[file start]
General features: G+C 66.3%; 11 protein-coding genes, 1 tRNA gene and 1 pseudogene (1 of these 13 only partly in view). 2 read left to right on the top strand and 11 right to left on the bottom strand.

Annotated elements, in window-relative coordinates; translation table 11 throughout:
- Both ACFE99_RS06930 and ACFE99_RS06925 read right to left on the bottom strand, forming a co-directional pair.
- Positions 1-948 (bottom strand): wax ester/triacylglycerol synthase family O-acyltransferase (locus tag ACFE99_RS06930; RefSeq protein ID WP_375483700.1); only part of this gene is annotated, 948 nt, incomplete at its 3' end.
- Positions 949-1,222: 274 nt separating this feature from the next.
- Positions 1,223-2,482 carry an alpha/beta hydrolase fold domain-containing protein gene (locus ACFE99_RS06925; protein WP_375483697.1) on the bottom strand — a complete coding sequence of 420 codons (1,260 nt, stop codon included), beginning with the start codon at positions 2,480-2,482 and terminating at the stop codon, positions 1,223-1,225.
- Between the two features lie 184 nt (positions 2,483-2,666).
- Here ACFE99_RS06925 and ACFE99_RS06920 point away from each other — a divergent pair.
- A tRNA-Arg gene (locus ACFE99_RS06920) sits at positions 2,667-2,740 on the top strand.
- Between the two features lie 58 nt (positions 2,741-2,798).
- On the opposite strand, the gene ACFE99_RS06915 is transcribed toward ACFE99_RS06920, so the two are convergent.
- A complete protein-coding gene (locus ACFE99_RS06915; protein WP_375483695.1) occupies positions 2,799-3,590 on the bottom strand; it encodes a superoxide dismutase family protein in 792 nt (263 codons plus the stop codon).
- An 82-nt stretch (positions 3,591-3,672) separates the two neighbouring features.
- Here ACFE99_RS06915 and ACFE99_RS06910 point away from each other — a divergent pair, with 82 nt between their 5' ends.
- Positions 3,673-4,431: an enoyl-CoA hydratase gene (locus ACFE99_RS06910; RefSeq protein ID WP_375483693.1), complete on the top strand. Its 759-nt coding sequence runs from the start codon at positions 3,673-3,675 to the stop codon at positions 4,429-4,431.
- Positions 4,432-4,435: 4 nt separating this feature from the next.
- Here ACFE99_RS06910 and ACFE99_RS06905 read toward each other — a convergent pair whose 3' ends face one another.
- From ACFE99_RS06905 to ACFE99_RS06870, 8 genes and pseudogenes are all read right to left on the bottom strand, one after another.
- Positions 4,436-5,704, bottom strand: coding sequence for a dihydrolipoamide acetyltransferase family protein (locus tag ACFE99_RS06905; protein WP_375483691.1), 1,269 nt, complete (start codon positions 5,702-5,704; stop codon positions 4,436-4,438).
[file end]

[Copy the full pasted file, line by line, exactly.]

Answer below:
General features: G+C 66.3%; 11 protein-coding genes, 1 tRNA gene and 1 pseudogene (1 of these 13 only partly in view). 2 read left to right on the top strand and 11 right to left on the bottom strand.

Annotated elements, in window-relative coordinates; translation table 11 throughout:
- Both ACFE99_RS06930 and ACFE99_RS06925 read right to left on the bottom strand, forming a co-directional pair.
- Positions 1-948 (bottom strand): wax ester/triacylglycerol synthase family O-acyltransferase (locus tag ACFE99_RS06930; RefSeq protein ID WP_375483700.1); only part of this gene is annotated, 948 nt, incomplete at its 3' end.
- Positions 949-1,222: 274 nt separating this feature from the next.
- Positions 1,223-2,482 carry an alpha/beta hydrolase fold domain-containing protein gene (locus ACFE99_RS06925; protein WP_375483697.1) on the bottom strand — a complete coding sequence of 420 codons (1,260 nt, stop codon included), beginning with the start codon at positions 2,480-2,482 and terminating at the stop codon, positions 1,223-1,225.
- Between the two features lie 184 nt (positions 2,483-2,666).
- Here ACFE99_RS06925 and ACFE99_RS06920 point away from each other — a divergent pair.
- A tRNA-Arg gene (locus ACFE99_RS06920) sits at positions 2,667-2,740 on the top strand.
- Between the two features lie 58 nt (positions 2,741-2,798).
- On the opposite strand, the gene ACFE99_RS06915 is transcribed toward ACFE99_RS06920, so the two are convergent.
- A complete protein-coding gene (locus ACFE99_RS06915; protein WP_375483695.1) occupies positions 2,799-3,590 on the bottom strand; it encodes a superoxide dismutase family protein in 792 nt (263 codons plus the stop codon).
- An 82-nt stretch (positions 3,591-3,672) separates the two neighbouring features.
- Here ACFE99_RS06915 and ACFE99_RS06910 point away from each other — a divergent pair, with 82 nt between their 5' ends.
- Positions 3,673-4,431: an enoyl-CoA hydratase gene (locus ACFE99_RS06910; RefSeq protein ID WP_375483693.1), complete on the top strand. Its 759-nt coding sequence runs from the start codon at positions 3,673-3,675 to the stop codon at positions 4,429-4,431.
- Positions 4,432-4,435: 4 nt separating this feature from the next.
- Here ACFE99_RS06910 and ACFE99_RS06905 read toward each other — a convergent pair whose 3' ends face one another.
- From ACFE99_RS06905 to ACFE99_RS06870, 8 genes and pseudogenes are all read right to left on the bottom strand, one after another.
- Positions 4,436-5,704, bottom strand: coding sequence for a dihydrolipoamide acetyltransferase family protein (locus tag ACFE99_RS06905; protein WP_375483691.1), 1,269 nt, complete (start codon positions 5,702-5,704; stop codon positions 4,436-4,438).